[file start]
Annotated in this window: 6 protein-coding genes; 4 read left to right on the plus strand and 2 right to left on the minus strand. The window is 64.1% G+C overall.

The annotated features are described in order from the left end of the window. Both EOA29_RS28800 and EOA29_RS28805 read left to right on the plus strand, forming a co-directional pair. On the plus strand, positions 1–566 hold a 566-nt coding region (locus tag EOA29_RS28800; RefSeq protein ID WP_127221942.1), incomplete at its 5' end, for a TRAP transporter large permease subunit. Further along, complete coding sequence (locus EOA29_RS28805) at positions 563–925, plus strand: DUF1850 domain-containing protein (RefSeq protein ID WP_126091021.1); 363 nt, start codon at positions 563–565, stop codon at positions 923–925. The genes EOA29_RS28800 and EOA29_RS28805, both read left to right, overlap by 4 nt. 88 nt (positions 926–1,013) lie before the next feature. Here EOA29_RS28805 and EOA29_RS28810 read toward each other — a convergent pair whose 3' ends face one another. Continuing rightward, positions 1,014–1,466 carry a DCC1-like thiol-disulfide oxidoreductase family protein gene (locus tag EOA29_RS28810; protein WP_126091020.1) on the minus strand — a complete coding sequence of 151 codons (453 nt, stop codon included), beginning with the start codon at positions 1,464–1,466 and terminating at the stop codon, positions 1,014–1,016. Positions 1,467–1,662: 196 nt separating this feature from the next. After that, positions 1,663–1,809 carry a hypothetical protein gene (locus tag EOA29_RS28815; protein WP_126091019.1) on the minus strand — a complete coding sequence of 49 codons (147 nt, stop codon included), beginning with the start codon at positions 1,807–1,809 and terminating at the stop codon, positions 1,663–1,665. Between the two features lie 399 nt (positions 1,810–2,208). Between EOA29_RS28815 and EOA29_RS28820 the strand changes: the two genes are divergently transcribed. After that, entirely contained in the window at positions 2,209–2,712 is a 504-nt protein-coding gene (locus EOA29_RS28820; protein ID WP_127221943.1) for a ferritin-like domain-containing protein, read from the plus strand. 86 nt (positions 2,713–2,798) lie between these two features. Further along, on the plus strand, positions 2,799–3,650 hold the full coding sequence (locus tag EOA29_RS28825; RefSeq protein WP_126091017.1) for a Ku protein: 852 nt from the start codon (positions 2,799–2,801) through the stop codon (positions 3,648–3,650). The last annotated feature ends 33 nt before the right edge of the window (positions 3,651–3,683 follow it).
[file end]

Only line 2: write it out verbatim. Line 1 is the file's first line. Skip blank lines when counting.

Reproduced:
The annotated features are described in order from the left end of the window. Both EOA29_RS28800 and EOA29_RS28805 read left to right on the plus strand, forming a co-directional pair. On the plus strand, positions 1–566 hold a 566-nt coding region (locus tag EOA29_RS28800; RefSeq protein ID WP_127221942.1), incomplete at its 5' end, for a TRAP transporter large permease subunit. Further along, complete coding sequence (locus EOA29_RS28805) at positions 563–925, plus strand: DUF1850 domain-containing protein (RefSeq protein ID WP_126091021.1); 363 nt, start codon at positions 563–565, stop codon at positions 923–925. The genes EOA29_RS28800 and EOA29_RS28805, both read left to right, overlap by 4 nt. 88 nt (positions 926–1,013) lie before the next feature. Here EOA29_RS28805 and EOA29_RS28810 read toward each other — a convergent pair whose 3' ends face one another. Continuing rightward, positions 1,014–1,466 carry a DCC1-like thiol-disulfide oxidoreductase family protein gene (locus tag EOA29_RS28810; protein WP_126091020.1) on the minus strand — a complete coding sequence of 151 codons (453 nt, stop codon included), beginning with the start codon at positions 1,464–1,466 and terminating at the stop codon, positions 1,014–1,016. Positions 1,467–1,662: 196 nt separating this feature from the next. After that, positions 1,663–1,809 carry a hypothetical protein gene (locus tag EOA29_RS28815; protein WP_126091019.1) on the minus strand — a complete coding sequence of 49 codons (147 nt, stop codon included), beginning with the start codon at positions 1,807–1,809 and terminating at the stop codon, positions 1,663–1,665. Between the two features lie 399 nt (positions 1,810–2,208). Between EOA29_RS28815 and EOA29_RS28820 the strand changes: the two genes are divergently transcribed. After that, entirely contained in the window at positions 2,209–2,712 is a 504-nt protein-coding gene (locus EOA29_RS28820; protein ID WP_127221943.1) for a ferritin-like domain-containing protein, read from the plus strand. 86 nt (positions 2,713–2,798) lie between these two features. Further along, on the plus strand, positions 2,799–3,650 hold the full coding sequence (locus tag EOA29_RS28825; RefSeq protein WP_126091017.1) for a Ku protein: 852 nt from the start codon (positions 2,799–2,801) through the stop codon (positions 3,648–3,650). The last annotated feature ends 33 nt before the right edge of the window (positions 3,651–3,683 follow it).